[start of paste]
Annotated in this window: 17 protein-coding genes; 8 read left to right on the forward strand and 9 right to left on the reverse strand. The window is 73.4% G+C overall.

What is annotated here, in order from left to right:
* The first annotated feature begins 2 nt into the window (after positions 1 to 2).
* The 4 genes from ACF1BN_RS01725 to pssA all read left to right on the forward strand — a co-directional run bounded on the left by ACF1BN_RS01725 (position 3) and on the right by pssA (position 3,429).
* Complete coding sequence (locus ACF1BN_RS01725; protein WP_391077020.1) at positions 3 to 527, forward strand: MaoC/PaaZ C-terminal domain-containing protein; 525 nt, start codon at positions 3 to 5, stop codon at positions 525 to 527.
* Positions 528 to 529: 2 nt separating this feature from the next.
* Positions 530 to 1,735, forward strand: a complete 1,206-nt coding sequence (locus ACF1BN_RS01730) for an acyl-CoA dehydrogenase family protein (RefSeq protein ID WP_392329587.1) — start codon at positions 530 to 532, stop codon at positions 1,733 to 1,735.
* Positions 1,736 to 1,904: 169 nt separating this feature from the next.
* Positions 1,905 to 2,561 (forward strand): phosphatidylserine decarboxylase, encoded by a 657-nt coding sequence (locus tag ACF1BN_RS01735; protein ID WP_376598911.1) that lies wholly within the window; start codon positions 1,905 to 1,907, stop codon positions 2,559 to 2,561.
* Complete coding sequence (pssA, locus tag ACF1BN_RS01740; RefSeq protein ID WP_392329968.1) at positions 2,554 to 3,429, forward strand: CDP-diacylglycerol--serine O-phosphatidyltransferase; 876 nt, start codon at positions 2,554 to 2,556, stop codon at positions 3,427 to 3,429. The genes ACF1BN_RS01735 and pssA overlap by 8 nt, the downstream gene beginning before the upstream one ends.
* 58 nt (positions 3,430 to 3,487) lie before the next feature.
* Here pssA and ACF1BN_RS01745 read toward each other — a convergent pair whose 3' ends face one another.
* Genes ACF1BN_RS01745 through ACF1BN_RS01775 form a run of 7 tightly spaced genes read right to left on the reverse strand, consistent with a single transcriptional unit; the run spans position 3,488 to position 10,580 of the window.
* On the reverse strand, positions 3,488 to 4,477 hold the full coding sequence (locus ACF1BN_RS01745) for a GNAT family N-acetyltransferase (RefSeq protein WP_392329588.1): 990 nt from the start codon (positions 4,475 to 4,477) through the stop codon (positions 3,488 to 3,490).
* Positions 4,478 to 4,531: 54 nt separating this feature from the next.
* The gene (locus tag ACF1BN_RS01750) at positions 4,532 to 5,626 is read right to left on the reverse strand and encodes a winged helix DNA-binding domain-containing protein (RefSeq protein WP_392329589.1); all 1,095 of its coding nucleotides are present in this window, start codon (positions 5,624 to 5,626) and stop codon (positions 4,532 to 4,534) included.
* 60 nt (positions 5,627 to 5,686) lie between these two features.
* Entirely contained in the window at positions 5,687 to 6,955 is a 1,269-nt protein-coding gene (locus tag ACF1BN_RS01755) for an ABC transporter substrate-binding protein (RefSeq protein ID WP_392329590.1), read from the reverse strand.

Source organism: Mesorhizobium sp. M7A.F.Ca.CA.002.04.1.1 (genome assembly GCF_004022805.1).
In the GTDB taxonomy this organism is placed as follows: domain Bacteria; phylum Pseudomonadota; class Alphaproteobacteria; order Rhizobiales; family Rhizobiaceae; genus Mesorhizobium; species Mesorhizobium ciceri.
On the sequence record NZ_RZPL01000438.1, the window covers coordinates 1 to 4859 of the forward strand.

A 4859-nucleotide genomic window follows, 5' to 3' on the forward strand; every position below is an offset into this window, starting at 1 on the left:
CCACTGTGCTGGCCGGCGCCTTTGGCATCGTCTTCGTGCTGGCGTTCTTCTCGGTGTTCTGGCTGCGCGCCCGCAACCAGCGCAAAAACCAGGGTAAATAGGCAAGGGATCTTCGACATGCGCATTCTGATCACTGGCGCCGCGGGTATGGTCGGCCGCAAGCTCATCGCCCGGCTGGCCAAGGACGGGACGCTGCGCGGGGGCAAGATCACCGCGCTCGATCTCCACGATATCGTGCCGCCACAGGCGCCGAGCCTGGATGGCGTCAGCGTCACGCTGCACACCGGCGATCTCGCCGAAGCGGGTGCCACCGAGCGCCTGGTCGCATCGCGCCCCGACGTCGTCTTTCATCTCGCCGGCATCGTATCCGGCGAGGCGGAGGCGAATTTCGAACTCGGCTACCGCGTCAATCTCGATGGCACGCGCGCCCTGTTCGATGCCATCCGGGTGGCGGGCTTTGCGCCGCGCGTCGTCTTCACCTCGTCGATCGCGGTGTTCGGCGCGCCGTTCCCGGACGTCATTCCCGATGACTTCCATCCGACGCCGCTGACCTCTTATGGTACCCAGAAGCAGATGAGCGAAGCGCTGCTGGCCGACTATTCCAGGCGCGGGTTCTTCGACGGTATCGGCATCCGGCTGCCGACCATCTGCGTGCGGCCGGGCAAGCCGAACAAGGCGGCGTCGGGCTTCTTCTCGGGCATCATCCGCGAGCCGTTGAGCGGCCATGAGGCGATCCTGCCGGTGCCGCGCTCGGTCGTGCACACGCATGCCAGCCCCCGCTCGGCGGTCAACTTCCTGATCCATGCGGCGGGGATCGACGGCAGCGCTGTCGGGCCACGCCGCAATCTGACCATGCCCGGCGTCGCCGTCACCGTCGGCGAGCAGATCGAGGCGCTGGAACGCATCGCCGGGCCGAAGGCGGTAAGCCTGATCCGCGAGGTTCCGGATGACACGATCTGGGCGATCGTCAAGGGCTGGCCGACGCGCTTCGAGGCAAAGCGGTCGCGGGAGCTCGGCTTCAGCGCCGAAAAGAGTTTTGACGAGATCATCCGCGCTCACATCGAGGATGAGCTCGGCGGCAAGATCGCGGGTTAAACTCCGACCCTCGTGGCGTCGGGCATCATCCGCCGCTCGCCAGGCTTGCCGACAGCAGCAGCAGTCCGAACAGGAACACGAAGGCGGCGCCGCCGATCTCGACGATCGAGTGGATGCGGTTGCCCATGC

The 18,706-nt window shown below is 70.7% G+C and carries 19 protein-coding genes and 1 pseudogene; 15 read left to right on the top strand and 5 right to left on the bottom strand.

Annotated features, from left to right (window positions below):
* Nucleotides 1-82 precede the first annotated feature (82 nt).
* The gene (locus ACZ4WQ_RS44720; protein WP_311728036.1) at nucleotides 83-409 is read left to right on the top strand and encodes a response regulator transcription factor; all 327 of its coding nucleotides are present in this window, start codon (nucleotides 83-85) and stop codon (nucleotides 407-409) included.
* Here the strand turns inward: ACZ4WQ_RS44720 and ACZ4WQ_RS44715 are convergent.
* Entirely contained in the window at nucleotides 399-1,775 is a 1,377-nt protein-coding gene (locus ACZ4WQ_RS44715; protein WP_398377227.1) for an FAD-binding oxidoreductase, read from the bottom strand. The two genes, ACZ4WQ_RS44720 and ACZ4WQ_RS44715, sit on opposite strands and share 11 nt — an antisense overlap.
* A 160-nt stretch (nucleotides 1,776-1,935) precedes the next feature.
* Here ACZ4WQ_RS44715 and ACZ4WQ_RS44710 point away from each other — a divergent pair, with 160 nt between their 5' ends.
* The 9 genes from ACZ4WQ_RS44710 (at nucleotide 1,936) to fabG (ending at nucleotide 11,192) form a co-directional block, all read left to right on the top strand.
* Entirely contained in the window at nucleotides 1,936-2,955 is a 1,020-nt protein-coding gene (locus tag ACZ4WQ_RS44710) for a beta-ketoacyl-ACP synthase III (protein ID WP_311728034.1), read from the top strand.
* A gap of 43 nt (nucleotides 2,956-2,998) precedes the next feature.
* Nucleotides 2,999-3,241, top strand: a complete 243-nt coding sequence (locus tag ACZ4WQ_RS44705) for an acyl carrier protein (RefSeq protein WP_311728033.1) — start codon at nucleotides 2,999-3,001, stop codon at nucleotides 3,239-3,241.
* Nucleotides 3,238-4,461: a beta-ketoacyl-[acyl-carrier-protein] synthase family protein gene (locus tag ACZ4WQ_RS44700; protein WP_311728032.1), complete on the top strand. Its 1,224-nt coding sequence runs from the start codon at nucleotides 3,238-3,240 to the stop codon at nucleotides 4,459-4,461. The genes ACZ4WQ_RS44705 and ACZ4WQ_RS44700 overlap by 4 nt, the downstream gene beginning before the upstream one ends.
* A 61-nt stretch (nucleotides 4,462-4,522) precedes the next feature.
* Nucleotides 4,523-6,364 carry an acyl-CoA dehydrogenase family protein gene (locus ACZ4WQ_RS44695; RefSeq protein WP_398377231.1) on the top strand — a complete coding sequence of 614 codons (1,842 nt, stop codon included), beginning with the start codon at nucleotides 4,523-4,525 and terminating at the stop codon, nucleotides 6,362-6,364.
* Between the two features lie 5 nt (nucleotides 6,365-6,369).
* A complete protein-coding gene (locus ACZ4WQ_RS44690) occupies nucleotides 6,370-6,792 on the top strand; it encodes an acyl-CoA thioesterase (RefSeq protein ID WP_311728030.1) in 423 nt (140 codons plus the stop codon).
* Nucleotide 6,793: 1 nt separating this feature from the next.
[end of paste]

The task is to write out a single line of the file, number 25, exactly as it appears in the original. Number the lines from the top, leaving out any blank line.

Annotated features, from left to right (window positions below):